An Apple a day, keeps the hype away

Greg Lefevre

August 23, 1995

SAN FRANCISCO (CNN) -- What a week for the Macintosh! Amid the tidal wave of publicity over Microsoft's Windows 95, Apple Computer chooses to grab a board and surf the hype. Michael Mace, Apple's director of Macintosh Platform Marketing calls Windows 95 a wildly over-hyped product.

Mace is busy this week, rushing from studio to studio, doing interviews at a rate of more than one per hour. "We're certainly getting a lot of attention because we're the alternative to the PC."

Apple's line, hyped on T-shirts, rushed out this week. The shirts detail the many features and accomplishments of the big Apple. The shirts exclaim "Been there, done that."

Mace says, "That's half of it. We don't want to just say Macintosh has had all these things in the past which those guys have copied. Also we're moving ahead to the future as well. If you want to see what Windows will look like five years from now, look at a Macintosh today and you'll get the idea."

Indeed, a promotional tape circulated by Apple shows a complex graphic draws three times faster on the Mac than on the Microsoft operating system. "On average applications, independent tests run about 50 percent faster when you have the same clock speed on the two machines," Mace says.

In another scene (478K movie) [ ] on the same tape, a Harrier Jet video game plays smoother on the Mac, while a Microsoft operating system version's image looks jumpy and halting. "A lot of these things that the other side is crowing about as innovations are things that Macintosh has been doing for a long time," Mace says.

Michael Wise wears his sentiments on his chest, "Been there, Done that," as he supervises desktops at "Wired" magazine, home of 150 Macs and... one PC. Wise says, "I'm one of the biggest Mac bigots you'll find." He uses the PC only to review products that come in Windows Format.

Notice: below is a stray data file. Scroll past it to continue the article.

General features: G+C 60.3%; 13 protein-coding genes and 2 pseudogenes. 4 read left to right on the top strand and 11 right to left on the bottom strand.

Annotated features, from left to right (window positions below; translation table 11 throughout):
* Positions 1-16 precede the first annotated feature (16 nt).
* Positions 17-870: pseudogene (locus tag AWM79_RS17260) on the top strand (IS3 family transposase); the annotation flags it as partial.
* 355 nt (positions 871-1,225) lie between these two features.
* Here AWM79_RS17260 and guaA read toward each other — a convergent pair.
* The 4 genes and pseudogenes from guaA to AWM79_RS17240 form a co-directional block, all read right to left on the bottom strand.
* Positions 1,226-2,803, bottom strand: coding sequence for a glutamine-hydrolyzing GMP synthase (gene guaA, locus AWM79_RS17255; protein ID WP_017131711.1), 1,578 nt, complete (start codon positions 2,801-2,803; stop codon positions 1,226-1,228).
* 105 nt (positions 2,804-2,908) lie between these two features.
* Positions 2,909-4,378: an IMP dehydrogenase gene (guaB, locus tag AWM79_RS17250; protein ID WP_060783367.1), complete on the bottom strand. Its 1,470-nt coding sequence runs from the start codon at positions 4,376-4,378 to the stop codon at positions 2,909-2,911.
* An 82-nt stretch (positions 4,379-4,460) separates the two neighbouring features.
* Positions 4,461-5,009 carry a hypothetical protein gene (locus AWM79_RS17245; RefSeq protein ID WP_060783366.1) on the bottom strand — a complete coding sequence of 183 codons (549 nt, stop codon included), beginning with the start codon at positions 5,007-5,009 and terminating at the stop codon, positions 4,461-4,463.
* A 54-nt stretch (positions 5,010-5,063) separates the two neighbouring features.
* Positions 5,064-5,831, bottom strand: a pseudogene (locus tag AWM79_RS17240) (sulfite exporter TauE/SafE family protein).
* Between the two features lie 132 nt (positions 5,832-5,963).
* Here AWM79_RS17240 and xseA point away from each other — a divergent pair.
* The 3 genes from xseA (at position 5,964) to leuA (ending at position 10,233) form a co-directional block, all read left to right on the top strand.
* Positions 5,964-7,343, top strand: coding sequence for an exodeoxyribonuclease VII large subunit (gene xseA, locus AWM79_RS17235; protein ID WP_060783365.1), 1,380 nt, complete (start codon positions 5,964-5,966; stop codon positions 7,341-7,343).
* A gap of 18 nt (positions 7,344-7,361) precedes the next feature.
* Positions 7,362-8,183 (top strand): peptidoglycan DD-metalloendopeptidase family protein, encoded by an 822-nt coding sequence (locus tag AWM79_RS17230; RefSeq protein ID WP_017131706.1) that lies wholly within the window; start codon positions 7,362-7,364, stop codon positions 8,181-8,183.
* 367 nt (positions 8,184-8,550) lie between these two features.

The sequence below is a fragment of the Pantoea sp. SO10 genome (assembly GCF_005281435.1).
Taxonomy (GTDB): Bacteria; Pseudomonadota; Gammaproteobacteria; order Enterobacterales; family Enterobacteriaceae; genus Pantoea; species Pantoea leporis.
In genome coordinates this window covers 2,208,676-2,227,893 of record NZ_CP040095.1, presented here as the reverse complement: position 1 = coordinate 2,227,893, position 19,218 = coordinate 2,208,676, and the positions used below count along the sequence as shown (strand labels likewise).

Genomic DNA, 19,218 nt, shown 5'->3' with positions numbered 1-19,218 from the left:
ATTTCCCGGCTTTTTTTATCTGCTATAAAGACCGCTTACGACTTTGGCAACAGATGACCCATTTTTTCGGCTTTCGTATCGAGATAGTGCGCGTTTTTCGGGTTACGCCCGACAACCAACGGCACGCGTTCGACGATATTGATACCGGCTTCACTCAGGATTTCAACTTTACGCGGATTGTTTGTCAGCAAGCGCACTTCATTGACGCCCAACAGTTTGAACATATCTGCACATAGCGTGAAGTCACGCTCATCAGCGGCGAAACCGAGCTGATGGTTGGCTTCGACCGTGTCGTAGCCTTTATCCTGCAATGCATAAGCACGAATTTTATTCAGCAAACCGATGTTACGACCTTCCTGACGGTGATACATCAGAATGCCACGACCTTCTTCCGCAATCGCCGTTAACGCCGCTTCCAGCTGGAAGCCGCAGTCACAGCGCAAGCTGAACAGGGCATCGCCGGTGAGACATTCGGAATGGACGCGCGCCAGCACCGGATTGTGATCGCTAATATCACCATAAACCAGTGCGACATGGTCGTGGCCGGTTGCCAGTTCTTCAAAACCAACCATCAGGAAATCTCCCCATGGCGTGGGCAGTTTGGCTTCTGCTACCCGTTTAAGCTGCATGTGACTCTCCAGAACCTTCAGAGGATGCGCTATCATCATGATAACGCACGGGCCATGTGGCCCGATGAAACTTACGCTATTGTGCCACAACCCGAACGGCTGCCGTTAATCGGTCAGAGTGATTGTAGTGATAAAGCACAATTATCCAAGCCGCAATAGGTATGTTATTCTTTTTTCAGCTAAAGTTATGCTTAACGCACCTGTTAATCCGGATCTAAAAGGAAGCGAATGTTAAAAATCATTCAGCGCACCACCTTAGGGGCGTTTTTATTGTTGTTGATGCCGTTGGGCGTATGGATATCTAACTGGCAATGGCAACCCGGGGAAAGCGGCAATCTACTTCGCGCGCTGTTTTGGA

Mac's biggest fans are also its toughest critics. John Battelle is "Wired's" executive managing editor. He says, "When it comes to the concept of a network operating system, an operating system that keeps you connected to the rest of the world at all times, neither Microsoft or Apple have any lock on that market. "People that are major players in that right now are Netscape and Spry and others. Now, who buys those companies or controls those companies or does smart alliances with those companies may well control the future."

Mac's make up about 10 percent of computers sold. In multimedia, where the Macintosh shines, Apple says the number jumps to 20 percent. Mace: "We get the biggest performance increases on graphics, multimedia and other things like that. But you know what? If you look at Intel's commercials about why you should buy a Pentium, they say buy it because it does multimedia and graphics and video conferencing and dancing capacitors. Well, those are the things that we do best... today!"

Apple uses the Windows 95 promotion to highlight it's own advances. Mace: "We add in new innovations. The other guys eventually copy them. We move on to other stuff."

Mace claims that Windows 95 looks a lot like Apple 87: graphical user interface, folders, multi-tasking and, he chuckles, a trash can that you can put stuff into and take stuff out of. Mace: "They (other guys) will eventually get you there. It only took 11 years to get a trash can out of Windows. You will eventually get it if you stick with a PC. In our business, we think we can take you there quicker. We think we can make it a lot easier to go for those things.

Mace and apple have seized the moment. He says, "We think Mac has four areas of advantage: a lot more powerful, back to those processor things we were talking about, easier. And that's primarily because we're the only major PC company that makes both the hardware and the software together so we can make the pieces fit together. Third, much more advanced multimedia. So we shipped with our new machines 3-D, video conferencing, built-in speech recognition and speech synthesis... the sorts of things that the other guys are promising for the future, we're shipping right now. The fourth advantage is compatibility, which sounds weird coming from Apple because you expect that to be a disadvantage in the Mac, but we've invested very heavily in making it possible for people to buy a Mac and also run DOS and Windows programs if they want to."